NEW YORK -- Win McCormack, a liberal political activist and publisher, has purchased The New Republic, a century-old political and cultural magazine that's weathered multiple relaunches and a staff exodus in recent years.
"The New Republic was founded in 1914 as the organ of a modernized liberalism and then-dominant Progressive Movement, and has remained true to its founding principles, under all its multiple owners, ever since,” McCormack, publisher of the literary quarterly Tin House, said in a statement.
“We intend to continue in that same tradition, preserving the journal as an important voice in a new debate over how the basic principles of liberalism can be reworked to meet the equally demanding challenges of our era."
The sale of The New Republic comes six weeks after Chris Hughes announced the magazine was on the market. Hughes' decision surprised staffers given that he'd committed last year to steering the magazine for the long term.
Hughes, who pocketed around $700 million as a co-founder of Facebook and helped direct digital organizing for Barack Obama's 2008 presidential campaign, entered the journalism world with great fanfare four years ago upon buying the storied title. He rehired former editor Franklin Foer, poured resources into relaunch, and expressed ambitions to hire the best magazine writers in the country.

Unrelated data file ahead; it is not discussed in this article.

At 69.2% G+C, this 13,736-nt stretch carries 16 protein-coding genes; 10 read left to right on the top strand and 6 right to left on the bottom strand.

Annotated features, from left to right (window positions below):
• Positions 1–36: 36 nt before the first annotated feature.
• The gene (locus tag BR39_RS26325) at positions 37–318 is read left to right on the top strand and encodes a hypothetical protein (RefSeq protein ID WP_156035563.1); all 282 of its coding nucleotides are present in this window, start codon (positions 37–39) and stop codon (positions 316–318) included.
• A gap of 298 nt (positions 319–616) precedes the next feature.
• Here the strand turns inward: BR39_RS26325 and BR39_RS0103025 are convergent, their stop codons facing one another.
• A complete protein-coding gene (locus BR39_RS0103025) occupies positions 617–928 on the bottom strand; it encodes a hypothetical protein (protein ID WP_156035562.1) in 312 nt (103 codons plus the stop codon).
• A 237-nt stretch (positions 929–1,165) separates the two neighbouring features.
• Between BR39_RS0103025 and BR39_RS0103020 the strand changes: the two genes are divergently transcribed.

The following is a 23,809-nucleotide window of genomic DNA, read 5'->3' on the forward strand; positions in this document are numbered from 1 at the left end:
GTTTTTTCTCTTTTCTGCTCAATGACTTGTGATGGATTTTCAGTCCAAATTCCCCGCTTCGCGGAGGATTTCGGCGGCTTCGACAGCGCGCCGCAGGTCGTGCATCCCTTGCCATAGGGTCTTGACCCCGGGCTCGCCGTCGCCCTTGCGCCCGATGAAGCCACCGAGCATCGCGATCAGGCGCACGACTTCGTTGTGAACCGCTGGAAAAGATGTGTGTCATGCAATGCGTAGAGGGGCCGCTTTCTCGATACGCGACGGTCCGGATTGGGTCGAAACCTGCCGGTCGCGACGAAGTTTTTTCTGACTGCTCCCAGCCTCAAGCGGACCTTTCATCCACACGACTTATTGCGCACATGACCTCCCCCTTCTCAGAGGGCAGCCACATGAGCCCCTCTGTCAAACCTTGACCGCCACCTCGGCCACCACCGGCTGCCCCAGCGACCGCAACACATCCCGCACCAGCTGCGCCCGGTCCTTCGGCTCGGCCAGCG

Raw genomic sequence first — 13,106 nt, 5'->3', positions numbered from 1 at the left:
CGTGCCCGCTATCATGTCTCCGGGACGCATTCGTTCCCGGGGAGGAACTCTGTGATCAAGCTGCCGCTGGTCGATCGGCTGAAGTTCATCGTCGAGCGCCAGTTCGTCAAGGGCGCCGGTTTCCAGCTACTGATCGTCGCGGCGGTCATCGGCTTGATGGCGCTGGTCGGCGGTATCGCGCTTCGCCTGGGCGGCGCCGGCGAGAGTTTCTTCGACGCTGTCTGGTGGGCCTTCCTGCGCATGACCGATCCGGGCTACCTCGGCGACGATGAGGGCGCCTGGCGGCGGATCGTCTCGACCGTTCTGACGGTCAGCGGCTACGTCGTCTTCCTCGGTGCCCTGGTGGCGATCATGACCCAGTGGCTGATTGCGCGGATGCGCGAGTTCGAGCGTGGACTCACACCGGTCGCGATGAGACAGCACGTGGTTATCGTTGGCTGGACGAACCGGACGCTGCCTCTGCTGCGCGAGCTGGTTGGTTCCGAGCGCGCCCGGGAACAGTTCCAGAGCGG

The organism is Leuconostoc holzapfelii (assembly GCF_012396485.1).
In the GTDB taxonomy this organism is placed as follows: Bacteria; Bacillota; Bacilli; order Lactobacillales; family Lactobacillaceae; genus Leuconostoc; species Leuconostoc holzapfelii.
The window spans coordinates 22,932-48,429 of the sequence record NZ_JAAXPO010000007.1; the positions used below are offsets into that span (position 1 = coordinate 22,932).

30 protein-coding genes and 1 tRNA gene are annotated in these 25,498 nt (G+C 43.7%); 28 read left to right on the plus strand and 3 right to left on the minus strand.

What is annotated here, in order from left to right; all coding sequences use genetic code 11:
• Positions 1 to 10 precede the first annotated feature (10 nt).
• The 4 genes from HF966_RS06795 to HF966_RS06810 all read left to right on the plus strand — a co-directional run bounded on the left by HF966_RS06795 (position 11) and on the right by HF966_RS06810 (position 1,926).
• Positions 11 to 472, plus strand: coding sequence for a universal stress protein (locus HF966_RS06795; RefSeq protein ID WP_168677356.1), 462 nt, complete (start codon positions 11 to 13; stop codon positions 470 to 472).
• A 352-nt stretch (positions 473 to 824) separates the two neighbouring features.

It seemed like an ideal situation, with a young rich publisher funding quality political and cultural coverage. But Hughes, and his newly installed CEO Guy Vidra eventually clashed with Foer and longtime literary editor Leon Wieseltier over the direction of The New Republic, a dispute that played out at a party celebrating the magazine's centennial in November 2014. Two weeks later, Foer and Wieseltier quit, followed by most of the magazine's editorial staff.
After that, Hughes relocated the magazine's headquarters from Washington D.C. to New York, cut its print frequency from 20 to 10 issues a year, and relaunched last year under editor-in-chief Gabriel Snyder. The magazine appeared to be on steadier footing. Then Hughes announced last month that after sinking $20 million into the publication, he was selling it. Since then, there's been another talent drain, with writers and editors such as Suzy Khimm, Jamil Smith and Elizabeth Stoker Bruenig -- all of whom joined after the 2014 turmoil -- leaving the company.
McCormack comes to The New Republic with decades of experience in media and liberal politics. He founded Oregon Magazine in 1976, has produced numerous documentaries, and launched Tin House in the late 1990s.
He tapped Hamilton Fish, a former publisher of The Nation, to handle day-to-day operations of The New Republic as publisher and editorial director.
In a statement, Hughes said McCormack and Fish's "backgrounds in journalism and progressive politics make them uniquely qualified to lead such a historic institution."
The magazine did not immediately announce any other changes to its masthead. A New Republic spokeswoman said that McCormack and Fish only arrived in the office Friday. "Their plan is to get acquainted with all of the staff and with the rhythms of the company before developing any long-term strategic decisions," she said.
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